The dangers inherent in quick political reforms do not stop, however, at the advent of Islamic parties to power. First, any government that would follow a truncated timeframe for elections will most likely lack broad public support and the required legitimacy to govern, especially in the aftermath of a revolutionary upheaval. In an immature political culture, the challenges to such a government would range from endless legal disputes in administrative and constitutional courts (if they exist at all) to organized violence by groups who feel they are unjustifiably unrepresented. Second, and more importantly, such a government cannot possibly expect to deliver the public's requirements of advances in salaries, services, and economic development which are in and of themselves the major cause of the uprising.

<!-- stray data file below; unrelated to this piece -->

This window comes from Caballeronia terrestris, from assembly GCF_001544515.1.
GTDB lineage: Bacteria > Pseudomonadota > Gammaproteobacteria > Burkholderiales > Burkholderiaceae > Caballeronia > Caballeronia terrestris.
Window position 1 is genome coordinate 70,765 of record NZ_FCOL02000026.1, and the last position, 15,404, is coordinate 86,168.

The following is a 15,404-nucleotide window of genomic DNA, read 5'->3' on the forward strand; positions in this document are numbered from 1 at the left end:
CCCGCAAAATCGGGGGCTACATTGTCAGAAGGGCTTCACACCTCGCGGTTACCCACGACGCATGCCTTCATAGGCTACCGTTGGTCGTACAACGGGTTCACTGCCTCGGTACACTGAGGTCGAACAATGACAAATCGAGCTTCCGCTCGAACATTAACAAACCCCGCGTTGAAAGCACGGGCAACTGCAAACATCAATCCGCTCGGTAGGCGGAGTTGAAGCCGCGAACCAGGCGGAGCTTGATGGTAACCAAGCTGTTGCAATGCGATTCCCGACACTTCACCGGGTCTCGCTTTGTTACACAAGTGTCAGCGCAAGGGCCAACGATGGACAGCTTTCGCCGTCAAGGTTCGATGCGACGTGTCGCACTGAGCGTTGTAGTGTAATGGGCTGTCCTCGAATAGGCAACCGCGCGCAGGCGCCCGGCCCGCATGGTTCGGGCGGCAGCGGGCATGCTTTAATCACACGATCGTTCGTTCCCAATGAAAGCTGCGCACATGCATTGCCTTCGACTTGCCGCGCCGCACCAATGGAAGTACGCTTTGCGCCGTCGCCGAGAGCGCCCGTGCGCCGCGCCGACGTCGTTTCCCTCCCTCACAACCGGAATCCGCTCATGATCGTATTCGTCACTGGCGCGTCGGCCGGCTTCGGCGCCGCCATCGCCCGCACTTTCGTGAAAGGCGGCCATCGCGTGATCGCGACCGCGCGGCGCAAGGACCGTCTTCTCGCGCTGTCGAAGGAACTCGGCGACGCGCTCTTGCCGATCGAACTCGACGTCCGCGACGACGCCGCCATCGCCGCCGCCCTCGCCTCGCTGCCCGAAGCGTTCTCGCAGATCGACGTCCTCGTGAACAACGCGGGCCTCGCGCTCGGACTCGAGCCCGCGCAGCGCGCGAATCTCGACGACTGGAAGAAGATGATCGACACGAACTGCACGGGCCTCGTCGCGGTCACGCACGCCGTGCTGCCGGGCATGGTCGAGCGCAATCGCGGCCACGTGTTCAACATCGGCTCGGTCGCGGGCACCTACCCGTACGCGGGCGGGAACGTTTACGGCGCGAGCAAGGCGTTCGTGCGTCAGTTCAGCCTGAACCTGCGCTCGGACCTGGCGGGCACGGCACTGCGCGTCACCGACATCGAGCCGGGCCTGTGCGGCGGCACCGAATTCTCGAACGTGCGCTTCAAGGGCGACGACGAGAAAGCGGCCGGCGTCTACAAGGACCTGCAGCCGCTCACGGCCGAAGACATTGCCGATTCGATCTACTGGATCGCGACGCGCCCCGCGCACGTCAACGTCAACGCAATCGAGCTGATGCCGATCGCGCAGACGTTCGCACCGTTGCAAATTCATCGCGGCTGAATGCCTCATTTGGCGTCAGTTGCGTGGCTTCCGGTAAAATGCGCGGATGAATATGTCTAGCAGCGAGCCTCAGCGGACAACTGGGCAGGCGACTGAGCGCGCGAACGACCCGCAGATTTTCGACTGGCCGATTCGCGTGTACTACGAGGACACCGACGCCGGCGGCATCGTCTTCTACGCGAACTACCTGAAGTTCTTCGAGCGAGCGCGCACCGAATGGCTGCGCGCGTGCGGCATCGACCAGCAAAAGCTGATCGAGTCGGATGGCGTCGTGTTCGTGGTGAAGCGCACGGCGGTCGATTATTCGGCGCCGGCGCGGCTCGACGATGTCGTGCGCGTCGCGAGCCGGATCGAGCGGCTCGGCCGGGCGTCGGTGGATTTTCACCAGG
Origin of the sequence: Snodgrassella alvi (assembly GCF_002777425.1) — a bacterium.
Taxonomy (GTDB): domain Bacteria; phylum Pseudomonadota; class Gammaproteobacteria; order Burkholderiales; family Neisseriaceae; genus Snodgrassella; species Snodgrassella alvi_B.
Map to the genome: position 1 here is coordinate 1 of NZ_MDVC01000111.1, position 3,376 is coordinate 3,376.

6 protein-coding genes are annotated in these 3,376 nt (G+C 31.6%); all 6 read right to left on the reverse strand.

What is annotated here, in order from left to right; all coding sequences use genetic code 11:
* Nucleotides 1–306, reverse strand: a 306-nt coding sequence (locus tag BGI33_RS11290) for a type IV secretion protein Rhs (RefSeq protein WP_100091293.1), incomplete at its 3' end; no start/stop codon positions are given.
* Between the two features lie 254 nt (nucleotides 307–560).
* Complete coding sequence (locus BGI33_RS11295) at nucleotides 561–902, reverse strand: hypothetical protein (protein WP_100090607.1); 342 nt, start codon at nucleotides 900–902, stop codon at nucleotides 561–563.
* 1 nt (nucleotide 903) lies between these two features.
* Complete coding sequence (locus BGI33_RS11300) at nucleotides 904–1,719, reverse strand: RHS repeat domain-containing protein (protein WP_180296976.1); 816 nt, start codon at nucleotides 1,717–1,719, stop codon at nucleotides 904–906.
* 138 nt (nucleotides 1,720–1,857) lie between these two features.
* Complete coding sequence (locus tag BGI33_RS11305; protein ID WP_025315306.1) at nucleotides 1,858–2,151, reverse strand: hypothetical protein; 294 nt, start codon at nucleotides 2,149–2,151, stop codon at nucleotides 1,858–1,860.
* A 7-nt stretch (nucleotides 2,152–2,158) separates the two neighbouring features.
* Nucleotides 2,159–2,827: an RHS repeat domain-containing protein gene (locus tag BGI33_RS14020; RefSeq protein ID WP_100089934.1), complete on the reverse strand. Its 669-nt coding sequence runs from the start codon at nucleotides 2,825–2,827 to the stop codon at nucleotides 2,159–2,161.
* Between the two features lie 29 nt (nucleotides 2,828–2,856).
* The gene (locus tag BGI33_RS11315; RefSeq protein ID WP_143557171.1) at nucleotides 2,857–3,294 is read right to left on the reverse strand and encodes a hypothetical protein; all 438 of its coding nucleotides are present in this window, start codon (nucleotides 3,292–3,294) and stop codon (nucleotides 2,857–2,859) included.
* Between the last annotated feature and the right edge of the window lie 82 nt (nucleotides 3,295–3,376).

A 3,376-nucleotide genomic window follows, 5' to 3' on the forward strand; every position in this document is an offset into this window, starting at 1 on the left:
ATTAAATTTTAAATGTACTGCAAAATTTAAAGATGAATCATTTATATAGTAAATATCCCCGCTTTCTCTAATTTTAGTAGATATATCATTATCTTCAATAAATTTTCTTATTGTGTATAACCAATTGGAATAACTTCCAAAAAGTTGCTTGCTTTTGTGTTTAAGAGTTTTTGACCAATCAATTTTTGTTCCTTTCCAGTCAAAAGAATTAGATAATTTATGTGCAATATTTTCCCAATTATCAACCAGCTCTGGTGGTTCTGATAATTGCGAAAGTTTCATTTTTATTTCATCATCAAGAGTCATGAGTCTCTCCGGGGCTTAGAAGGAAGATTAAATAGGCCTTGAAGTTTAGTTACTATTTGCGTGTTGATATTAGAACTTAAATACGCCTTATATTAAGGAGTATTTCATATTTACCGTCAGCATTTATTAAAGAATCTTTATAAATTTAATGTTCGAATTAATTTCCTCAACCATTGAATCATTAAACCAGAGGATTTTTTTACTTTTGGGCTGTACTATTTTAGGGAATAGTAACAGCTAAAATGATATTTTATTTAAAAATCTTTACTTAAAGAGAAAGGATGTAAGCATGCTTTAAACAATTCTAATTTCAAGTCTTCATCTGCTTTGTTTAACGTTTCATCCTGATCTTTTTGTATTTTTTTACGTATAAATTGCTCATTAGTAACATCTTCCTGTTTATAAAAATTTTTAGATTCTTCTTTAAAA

An essential part of the transition period in each Arab country, therefore, is a new economic development program driven by a participatory planning approach to help immediately meet critical human needs and to introduce and instill democratic practices at the local level. If implemented effectively, the program will inform how the political parties and their members operate. In the case of Egypt, and in many other Arab states, it is important to have this transitional period from authoritarian rule to democracy and to have a more inclusive market economy to enable a peaceful political process to unfold. In fact, it was deprivation and economic inequality even more than political freedom that led to the uprising, and that is why revolutionaries and labor in Egypt alike continued in demonstration and strikes because the fall of the regime did not bring what they need -- food, jobs, health care and education.